The Road Book 2019: Richard Carapaz tells of an unlikely Giro victory

Posted on

“I come from a country with a culture of losing, where people are plagued by doubt to the point that they are unable to take decisions.” How Richard Carapaz defied the doubters at the Giro d’Italia, and launched a nation onto the cycling stage

Photographs: Zac Williams/SWpix.com
Richard Carapaz

 

 

Richard Carapaz went into the Giro in the shadow of Movistar team leader Mikel Landa. He ended it by making history for Ecuador, becoming their greatest sports star ever. It was a performance of controlled aggression and calm, tactical lucidity. As others’ challenges fell away, Carapaz unfussily rode to a victory he could finally celebrate in the extraordinary setting of the Verona Arena.



The following essay is taken from The Road Book 2019, available to buy now from the Rouleur Emporium


There is a photograph of me standing on the stage in Verona. I am bent over my bike almost as if I were praying. I’ll tell you what was going through my mind.


I was a child again, pleading with my mother to let me ride my bike to school. She was saying no because I was still too small and the bike too big.


Then I was 15 again and it was the day Juan Carlos Rosero came to school and invited the pupils to join his cycling club – and we did, all 60 of us.


Then it was the day I won my first race, and then the day they called me to say that Juan Carlos was no more, and I thought it was a joke because he’d only dropped me off an hour and a half before. I went quickly to the hospital, hoping there was some mistake, and he had simply passed out after our run together that morning, but it was true, and I learned at that moment that nothing in life is certain. It can change in the blink of an eye.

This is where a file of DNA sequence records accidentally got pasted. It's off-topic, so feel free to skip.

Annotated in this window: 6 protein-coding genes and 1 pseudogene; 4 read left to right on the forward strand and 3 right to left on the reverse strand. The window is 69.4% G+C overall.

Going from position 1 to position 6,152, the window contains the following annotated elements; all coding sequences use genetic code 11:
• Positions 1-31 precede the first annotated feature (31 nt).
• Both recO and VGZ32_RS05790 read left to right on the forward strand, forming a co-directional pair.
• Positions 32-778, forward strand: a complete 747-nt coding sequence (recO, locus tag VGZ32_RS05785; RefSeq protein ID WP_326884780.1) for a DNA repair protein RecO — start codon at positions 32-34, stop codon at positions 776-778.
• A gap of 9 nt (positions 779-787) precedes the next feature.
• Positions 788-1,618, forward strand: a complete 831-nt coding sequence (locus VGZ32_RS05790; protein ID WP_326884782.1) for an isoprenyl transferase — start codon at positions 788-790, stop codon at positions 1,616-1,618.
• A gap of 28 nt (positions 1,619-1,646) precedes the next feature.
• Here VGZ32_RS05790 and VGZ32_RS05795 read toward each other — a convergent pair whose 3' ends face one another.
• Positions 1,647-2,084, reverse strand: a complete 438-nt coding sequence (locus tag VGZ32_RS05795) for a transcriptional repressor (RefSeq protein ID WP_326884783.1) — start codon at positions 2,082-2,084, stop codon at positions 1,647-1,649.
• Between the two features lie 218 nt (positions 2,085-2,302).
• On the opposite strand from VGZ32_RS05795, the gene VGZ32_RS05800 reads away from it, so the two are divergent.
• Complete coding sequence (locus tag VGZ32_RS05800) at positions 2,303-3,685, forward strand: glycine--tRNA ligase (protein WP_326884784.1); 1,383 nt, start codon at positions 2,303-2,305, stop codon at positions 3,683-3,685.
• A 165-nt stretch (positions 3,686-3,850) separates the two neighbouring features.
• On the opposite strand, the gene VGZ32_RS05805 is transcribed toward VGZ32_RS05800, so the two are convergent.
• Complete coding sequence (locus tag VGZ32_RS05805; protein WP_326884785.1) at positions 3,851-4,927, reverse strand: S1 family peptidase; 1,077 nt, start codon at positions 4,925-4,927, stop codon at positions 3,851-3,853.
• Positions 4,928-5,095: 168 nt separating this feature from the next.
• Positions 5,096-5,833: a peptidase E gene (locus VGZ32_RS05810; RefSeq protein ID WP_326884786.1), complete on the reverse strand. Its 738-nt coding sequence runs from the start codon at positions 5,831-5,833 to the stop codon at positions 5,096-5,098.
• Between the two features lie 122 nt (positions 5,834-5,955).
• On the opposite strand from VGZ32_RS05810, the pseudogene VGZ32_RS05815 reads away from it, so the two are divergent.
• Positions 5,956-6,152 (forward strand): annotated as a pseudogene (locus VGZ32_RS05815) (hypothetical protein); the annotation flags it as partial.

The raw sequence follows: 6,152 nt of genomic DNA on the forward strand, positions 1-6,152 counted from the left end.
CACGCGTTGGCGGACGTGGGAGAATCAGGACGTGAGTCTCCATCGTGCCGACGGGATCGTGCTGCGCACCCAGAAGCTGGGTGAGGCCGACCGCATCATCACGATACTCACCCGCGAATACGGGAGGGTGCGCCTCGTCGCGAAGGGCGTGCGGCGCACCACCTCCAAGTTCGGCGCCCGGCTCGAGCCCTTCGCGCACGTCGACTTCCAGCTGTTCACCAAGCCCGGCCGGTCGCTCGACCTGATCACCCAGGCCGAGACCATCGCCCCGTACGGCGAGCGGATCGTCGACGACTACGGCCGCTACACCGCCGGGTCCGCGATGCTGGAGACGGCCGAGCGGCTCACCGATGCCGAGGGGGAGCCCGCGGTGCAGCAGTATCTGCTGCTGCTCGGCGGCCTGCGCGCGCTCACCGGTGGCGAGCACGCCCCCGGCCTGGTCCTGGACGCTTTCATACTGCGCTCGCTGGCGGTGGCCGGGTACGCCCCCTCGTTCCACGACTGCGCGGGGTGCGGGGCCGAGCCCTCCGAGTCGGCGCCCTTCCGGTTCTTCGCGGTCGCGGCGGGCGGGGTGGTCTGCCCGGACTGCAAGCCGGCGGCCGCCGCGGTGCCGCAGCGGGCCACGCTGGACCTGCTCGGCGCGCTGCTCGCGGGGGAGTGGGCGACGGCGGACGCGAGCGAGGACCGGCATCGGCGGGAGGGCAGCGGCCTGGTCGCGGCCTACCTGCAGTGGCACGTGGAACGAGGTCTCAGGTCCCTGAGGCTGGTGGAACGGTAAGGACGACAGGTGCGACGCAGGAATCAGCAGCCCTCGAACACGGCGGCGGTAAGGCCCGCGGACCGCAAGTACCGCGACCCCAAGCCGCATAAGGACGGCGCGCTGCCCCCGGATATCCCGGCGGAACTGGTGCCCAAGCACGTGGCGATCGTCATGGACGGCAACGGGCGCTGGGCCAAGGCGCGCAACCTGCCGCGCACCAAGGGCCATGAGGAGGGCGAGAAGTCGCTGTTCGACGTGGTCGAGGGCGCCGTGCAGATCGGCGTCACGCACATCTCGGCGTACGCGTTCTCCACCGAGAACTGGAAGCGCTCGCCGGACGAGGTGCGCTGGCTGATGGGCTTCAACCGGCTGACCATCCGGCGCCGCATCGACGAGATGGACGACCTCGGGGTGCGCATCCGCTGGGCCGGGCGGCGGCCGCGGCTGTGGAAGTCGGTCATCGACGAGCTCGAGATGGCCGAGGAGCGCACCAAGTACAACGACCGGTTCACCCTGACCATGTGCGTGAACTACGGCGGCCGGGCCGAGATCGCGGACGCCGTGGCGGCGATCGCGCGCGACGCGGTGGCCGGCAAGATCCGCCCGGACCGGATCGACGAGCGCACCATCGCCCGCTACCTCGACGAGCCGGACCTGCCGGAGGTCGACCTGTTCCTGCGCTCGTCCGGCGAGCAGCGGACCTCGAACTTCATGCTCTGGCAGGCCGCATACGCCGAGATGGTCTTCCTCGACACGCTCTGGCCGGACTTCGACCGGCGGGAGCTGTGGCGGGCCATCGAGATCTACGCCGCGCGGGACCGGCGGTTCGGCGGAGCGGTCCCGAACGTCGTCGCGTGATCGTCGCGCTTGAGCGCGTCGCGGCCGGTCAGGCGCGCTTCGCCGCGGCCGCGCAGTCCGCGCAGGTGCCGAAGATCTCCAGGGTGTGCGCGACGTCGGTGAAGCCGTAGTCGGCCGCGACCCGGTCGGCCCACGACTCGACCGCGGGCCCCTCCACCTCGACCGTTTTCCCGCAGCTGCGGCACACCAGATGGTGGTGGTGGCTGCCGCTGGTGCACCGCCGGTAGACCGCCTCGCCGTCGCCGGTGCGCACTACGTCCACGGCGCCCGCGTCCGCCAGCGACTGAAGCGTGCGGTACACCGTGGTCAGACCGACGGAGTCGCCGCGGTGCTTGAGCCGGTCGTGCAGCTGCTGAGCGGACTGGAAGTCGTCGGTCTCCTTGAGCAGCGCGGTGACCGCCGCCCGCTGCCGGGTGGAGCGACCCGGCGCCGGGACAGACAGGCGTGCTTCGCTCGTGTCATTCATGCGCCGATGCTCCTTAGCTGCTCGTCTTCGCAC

Richard Carapaz

That is how long it took all those thoughts to pass through my head as I bowed over my bike like a question mark in the pose made permanent in that photograph.


And here I was, the winner of the Giro d’Italia, in the blink of an eye.


I come from a country with a culture of losing, where people are plagued by doubt to the point that they are unable to take decisions. When I was wearing the maglia rosa, everyone thought I would crash, or something would happen, because it was impossible for an Ecuadorian to win.


I knew I had a great opportunity to show that my fourth place and stage win the previous year were not down to luck, so I prepared as if the team would be working for me. Then Mikel Landa crashed and his calendar was rejigged so that he would go to the Giro before riding the Tour.


I’ve always had to work for a leader – I’ve never been the leader or shared leadership with another rider, especially not one of Mikel’s status. I took it as a learning opportunity. Even so, I prepared as if I was going to be riding for myself. No offence, Mikel. In any case, at the pre-race press conference, no one had any questions for me.

Richard Carapaz
Richard Carapaz makes an early dash to beat the fastest sprinter to the line on the uphill finish in Frascati

Ecuadorians don’t win, they say back home. So, when I started off losing, little wonder. 47 seconds in the opening time trial, then 46 to a mechanical problem, and then a crash in stage 2. I didn’t mind about the time trial – I’m no specialist and I think I rode a good stage. It confirmed to me that I had the legs to fight for the podium. However, after the mechanical and the crash, I could feel the Giro slipping between my fingers like sand.